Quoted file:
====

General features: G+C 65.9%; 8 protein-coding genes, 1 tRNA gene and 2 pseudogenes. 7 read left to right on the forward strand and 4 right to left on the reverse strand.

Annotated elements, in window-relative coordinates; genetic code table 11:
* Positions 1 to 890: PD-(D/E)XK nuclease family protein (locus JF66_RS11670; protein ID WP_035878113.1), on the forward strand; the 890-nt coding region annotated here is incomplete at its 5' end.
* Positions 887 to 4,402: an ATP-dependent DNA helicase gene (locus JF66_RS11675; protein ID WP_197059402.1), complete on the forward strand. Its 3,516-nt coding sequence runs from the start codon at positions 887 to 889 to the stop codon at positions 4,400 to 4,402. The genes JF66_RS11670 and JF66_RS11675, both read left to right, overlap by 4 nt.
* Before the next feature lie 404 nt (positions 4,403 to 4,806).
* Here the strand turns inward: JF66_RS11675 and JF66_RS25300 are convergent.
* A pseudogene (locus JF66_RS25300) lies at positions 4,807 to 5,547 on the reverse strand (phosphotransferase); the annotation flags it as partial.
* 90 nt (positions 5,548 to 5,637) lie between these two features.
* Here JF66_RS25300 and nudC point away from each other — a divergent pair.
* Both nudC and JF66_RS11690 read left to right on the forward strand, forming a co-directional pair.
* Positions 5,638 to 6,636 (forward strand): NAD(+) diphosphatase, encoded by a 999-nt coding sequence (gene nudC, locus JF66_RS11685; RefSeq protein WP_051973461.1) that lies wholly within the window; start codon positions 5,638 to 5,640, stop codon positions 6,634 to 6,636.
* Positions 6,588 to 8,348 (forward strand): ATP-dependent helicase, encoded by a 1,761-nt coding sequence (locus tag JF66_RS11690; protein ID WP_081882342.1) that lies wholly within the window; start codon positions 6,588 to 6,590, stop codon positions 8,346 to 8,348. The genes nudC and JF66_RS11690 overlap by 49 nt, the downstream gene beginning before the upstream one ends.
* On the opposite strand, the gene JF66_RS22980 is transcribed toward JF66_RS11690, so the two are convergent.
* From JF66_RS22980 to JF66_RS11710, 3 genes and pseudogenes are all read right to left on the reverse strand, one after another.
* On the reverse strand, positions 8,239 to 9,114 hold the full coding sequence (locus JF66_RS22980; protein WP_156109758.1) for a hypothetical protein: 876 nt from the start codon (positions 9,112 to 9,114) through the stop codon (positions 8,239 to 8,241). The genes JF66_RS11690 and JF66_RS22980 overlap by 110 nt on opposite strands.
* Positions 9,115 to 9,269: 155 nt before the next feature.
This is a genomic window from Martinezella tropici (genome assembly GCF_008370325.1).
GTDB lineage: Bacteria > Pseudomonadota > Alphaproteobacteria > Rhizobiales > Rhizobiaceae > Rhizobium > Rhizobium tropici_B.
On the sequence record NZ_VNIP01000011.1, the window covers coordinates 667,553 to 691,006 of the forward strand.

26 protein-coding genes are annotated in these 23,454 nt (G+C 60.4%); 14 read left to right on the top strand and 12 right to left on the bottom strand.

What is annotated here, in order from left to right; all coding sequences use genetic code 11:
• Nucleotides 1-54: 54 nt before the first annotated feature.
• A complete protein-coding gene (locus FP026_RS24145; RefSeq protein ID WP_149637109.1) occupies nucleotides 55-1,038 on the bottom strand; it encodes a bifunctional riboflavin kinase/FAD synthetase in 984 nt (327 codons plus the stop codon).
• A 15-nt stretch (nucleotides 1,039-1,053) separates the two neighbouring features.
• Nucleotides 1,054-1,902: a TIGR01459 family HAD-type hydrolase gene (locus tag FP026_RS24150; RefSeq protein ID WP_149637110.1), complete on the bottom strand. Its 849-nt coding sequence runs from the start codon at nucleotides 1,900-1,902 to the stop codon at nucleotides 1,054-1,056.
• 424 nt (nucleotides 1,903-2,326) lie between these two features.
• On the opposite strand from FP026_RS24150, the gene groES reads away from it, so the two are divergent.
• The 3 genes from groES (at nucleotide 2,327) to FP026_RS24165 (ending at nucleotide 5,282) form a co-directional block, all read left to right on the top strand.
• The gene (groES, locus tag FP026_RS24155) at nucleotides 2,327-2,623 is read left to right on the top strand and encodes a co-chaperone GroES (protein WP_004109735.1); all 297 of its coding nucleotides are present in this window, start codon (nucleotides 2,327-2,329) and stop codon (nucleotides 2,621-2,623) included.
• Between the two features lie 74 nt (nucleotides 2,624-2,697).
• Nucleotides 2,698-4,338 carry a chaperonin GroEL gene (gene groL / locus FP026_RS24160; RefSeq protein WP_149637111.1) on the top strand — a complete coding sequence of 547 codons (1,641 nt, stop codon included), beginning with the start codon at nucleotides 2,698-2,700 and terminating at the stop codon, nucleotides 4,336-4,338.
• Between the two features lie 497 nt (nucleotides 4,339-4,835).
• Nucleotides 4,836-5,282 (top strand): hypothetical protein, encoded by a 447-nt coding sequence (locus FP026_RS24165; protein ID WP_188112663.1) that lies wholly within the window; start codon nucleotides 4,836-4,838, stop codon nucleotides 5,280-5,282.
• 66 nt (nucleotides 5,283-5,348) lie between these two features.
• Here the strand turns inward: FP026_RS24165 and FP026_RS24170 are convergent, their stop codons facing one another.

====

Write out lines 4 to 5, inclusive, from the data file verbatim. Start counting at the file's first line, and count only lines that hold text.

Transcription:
* Positions 887 to 4,402: an ATP-dependent DNA helicase gene (locus JF66_RS11675; protein ID WP_197059402.1), complete on the forward strand. Its 3,516-nt coding sequence runs from the start codon at positions 887 to 889 to the stop codon at positions 4,400 to 4,402. The genes JF66_RS11670 and JF66_RS11675, both read left to right, overlap by 4 nt.
* Before the next feature lie 404 nt (positions 4,403 to 4,806).